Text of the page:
Rose twigs are flexible and durable. With every strike we make to splatter paint, it bends allowing the paint drop on the surface in a proper way. However, according to one of legends, reason for the widespread usage of rose twigs stems from the fact that the Ebru master Necmeddin Okyay was a master gardener of roses.
Brushes are bound by fishing line, and without using any kind of adhesive or tapes. With time, the strings of the brushes, which are kept in water, bend and that gives them a nice curve and it becomes easy to control the direction of the drops.
Also in Ebru fan brushes are used very often.
Specialized marbling trays are a custom solution for painting with Ebru technique. The trays are well proportioned to ensure that you have a good angle for removing paper combined with sufficiently high sides to hold enough water without spilling. Usual tray sizes: A4, 25x35, A3, 35x50, 50x70, 70x100
To obtain a Flake pattern artists use combs, length of which usually corresponds to the length or width of the tray. Needles of combs are made of stainless metal, have the different distance between needles. Also sometimes small combs used, starting from 5 cm in width. The Combs are perfect for a space-filling pattern and to create the background.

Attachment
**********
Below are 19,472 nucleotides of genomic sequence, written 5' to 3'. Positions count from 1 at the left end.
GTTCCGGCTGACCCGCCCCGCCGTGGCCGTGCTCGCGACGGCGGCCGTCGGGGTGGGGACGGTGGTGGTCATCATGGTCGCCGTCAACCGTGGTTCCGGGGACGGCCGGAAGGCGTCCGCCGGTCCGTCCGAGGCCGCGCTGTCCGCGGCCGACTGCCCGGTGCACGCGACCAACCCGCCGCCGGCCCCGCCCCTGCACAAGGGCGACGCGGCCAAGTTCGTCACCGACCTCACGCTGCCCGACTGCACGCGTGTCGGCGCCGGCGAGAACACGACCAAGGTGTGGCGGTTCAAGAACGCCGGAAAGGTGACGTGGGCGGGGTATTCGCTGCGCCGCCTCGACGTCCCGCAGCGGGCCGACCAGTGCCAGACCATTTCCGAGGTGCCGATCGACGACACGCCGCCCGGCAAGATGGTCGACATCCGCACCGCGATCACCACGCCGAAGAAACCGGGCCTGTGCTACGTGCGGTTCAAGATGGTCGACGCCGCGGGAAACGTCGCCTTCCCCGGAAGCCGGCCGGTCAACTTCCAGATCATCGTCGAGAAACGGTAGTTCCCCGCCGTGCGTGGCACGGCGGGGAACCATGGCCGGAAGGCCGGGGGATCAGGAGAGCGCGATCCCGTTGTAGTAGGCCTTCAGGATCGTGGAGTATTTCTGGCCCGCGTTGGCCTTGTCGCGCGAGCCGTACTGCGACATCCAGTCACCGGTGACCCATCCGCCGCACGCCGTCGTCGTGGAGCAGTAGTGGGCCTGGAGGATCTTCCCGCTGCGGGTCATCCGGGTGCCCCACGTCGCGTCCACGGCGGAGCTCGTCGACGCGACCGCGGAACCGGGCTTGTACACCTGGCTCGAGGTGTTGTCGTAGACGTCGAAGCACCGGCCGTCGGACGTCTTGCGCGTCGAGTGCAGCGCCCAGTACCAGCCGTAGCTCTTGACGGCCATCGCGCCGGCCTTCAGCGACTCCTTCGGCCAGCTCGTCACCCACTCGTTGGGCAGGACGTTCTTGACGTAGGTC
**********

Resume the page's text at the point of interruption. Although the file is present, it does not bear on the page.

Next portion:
Awls are made of nails, strings and needles of various size and thickness. They are used for dropping and shaping ebru colors afloat on the surface. It is important that they are made of stainless steel. Some are using regular or knitting needles, as well bamboo skewers.
After marbled paper is dried, we use this tool to manually flatten the paper and polish it. We press it against the paper and rub it all over the surface. This process is called burnishing. The design is preserved by the thin layer of ebru size which remained on the paper. It prevents smudging. Nowadays, this tool is very rare, so in its place we use a glass weight or natural stone with smooth edges and apply wax on the marbled paper.